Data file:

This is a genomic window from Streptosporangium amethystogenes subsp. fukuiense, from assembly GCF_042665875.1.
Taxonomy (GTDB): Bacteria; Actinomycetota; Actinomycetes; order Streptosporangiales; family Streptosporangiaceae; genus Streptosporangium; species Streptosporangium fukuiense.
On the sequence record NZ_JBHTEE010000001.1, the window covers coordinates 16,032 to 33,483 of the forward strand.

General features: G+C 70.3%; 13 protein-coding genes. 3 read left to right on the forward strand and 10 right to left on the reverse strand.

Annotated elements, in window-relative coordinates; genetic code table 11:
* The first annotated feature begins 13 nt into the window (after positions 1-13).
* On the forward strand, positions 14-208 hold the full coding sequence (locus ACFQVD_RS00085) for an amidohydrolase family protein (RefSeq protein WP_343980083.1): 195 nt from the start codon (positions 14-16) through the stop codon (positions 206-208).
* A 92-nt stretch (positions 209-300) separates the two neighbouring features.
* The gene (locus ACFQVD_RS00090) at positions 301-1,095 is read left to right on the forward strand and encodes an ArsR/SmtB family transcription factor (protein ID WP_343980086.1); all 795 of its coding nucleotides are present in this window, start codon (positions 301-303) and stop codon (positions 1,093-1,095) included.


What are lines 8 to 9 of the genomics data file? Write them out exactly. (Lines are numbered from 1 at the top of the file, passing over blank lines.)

* A 92-nt stretch (positions 209-300) separates the two neighbouring features.
* The gene (locus ACFQVD_RS00090) at positions 301-1,095 is read left to right on the forward strand and encodes an ArsR/SmtB family transcription factor (protein ID WP_343980086.1); all 795 of its coding nucleotides are present in this window, start codon (positions 301-303) and stop codon (positions 1,093-1,095) included.